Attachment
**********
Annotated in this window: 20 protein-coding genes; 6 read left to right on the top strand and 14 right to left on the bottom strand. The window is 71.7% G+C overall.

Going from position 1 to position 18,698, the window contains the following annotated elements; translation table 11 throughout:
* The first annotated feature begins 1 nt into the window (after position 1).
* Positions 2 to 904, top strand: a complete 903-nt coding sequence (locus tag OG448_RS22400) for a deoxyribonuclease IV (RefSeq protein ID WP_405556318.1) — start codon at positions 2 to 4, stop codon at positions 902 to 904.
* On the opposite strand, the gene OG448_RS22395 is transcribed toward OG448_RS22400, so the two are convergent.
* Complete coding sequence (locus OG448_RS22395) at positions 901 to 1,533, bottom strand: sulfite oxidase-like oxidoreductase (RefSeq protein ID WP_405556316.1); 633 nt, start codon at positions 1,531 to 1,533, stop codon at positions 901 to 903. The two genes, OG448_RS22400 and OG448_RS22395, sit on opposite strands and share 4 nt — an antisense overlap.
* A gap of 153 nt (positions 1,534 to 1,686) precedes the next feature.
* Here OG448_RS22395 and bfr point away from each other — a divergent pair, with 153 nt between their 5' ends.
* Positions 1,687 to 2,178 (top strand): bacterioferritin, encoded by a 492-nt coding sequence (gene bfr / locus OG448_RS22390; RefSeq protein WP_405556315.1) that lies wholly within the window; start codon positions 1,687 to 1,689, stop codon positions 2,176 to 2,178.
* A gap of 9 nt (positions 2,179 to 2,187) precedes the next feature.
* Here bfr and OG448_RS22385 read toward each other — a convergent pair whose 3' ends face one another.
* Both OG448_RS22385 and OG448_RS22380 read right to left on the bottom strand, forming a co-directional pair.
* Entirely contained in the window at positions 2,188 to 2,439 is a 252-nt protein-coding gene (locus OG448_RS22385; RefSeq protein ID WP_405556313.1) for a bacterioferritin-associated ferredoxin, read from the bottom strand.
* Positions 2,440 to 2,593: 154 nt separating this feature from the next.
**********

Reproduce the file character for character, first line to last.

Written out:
Annotated in this window: 20 protein-coding genes; 6 read left to right on the top strand and 14 right to left on the bottom strand. The window is 71.7% G+C overall.

Going from position 1 to position 18,698, the window contains the following annotated elements; translation table 11 throughout:
* The first annotated feature begins 1 nt into the window (after position 1).
* Positions 2 to 904, top strand: a complete 903-nt coding sequence (locus tag OG448_RS22400) for a deoxyribonuclease IV (RefSeq protein ID WP_405556318.1) — start codon at positions 2 to 4, stop codon at positions 902 to 904.
* On the opposite strand, the gene OG448_RS22395 is transcribed toward OG448_RS22400, so the two are convergent.
* Complete coding sequence (locus OG448_RS22395) at positions 901 to 1,533, bottom strand: sulfite oxidase-like oxidoreductase (RefSeq protein ID WP_405556316.1); 633 nt, start codon at positions 1,531 to 1,533, stop codon at positions 901 to 903. The two genes, OG448_RS22400 and OG448_RS22395, sit on opposite strands and share 4 nt — an antisense overlap.
* A gap of 153 nt (positions 1,534 to 1,686) precedes the next feature.
* Here OG448_RS22395 and bfr point away from each other — a divergent pair, with 153 nt between their 5' ends.
* Positions 1,687 to 2,178 (top strand): bacterioferritin, encoded by a 492-nt coding sequence (gene bfr / locus OG448_RS22390; RefSeq protein WP_405556315.1) that lies wholly within the window; start codon positions 1,687 to 1,689, stop codon positions 2,176 to 2,178.
* A gap of 9 nt (positions 2,179 to 2,187) precedes the next feature.
* Here bfr and OG448_RS22385 read toward each other — a convergent pair whose 3' ends face one another.
* Both OG448_RS22385 and OG448_RS22380 read right to left on the bottom strand, forming a co-directional pair.
* Entirely contained in the window at positions 2,188 to 2,439 is a 252-nt protein-coding gene (locus OG448_RS22385; RefSeq protein ID WP_405556313.1) for a bacterioferritin-associated ferredoxin, read from the bottom strand.
* Positions 2,440 to 2,593: 154 nt separating this feature from the next.